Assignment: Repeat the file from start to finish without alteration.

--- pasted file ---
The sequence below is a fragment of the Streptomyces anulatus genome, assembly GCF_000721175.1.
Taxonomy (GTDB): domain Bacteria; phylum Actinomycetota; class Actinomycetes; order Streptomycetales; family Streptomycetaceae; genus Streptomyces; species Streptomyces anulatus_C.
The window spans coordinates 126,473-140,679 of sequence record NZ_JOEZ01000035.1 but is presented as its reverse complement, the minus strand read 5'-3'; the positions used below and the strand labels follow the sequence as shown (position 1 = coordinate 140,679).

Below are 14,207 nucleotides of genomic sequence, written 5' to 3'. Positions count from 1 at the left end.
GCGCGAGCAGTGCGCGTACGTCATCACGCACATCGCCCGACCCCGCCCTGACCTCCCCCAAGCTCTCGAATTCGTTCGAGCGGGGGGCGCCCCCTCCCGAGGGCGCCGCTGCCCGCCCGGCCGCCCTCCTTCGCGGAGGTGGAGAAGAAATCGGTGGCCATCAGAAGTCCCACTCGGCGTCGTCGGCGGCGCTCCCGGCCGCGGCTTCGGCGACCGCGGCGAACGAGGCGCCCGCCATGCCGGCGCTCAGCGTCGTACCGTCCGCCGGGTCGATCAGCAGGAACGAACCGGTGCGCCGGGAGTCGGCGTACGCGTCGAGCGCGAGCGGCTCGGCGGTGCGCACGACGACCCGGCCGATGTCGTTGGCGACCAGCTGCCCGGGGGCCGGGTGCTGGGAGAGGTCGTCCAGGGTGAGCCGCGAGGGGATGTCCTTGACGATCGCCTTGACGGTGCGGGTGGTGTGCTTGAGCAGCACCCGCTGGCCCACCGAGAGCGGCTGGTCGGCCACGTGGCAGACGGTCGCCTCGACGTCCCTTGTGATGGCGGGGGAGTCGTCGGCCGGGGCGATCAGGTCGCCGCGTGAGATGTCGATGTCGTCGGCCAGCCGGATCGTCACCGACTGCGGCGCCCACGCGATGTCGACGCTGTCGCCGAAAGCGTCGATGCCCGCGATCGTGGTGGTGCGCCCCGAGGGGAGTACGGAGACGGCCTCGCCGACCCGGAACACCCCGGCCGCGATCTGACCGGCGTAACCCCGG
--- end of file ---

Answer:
The sequence below is a fragment of the Streptomyces anulatus genome, assembly GCF_000721175.1.
Taxonomy (GTDB): domain Bacteria; phylum Actinomycetota; class Actinomycetes; order Streptomycetales; family Streptomycetaceae; genus Streptomyces; species Streptomyces anulatus_C.
The window spans coordinates 126,473-140,679 of sequence record NZ_JOEZ01000035.1 but is presented as its reverse complement, the minus strand read 5'-3'; the positions used below and the strand labels follow the sequence as shown (position 1 = coordinate 140,679).

Below are 14,207 nucleotides of genomic sequence, written 5' to 3'. Positions count from 1 at the left end.
GCGCGAGCAGTGCGCGTACGTCATCACGCACATCGCCCGACCCCGCCCTGACCTCCCCCAAGCTCTCGAATTCGTTCGAGCGGGGGGCGCCCCCTCCCGAGGGCGCCGCTGCCCGCCCGGCCGCCCTCCTTCGCGGAGGTGGAGAAGAAATCGGTGGCCATCAGAAGTCCCACTCGGCGTCGTCGGCGGCGCTCCCGGCCGCGGCTTCGGCGACCGCGGCGAACGAGGCGCCCGCCATGCCGGCGCTCAGCGTCGTACCGTCCGCCGGGTCGATCAGCAGGAACGAACCGGTGCGCCGGGAGTCGGCGTACGCGTCGAGCGCGAGCGGCTCGGCGGTGCGCACGACGACCCGGCCGATGTCGTTGGCGACCAGCTGCCCGGGGGCCGGGTGCTGGGAGAGGTCGTCCAGGGTGAGCCGCGAGGGGATGTCCTTGACGATCGCCTTGACGGTGCGGGTGGTGTGCTTGAGCAGCACCCGCTGGCCCACCGAGAGCGGCTGGTCGGCCACGTGGCAGACGGTCGCCTCGACGTCCCTTGTGATGGCGGGGGAGTCGTCGGCCGGGGCGATCAGGTCGCCGCGTGAGATGTCGATGTCGTCGGCCAGCCGGATCGTCACCGACTGCGGCGCCCACGCGATGTCGACGCTGTCGCCGAAAGCGTCGATGCCCGCGATCGTGGTGGTGCGCCCCGAGGGGAGTACGGAGACGGCCTCGCCGACCCGGAACACCCCGGCCGCGATCTGACCGGCGTAACCCCGG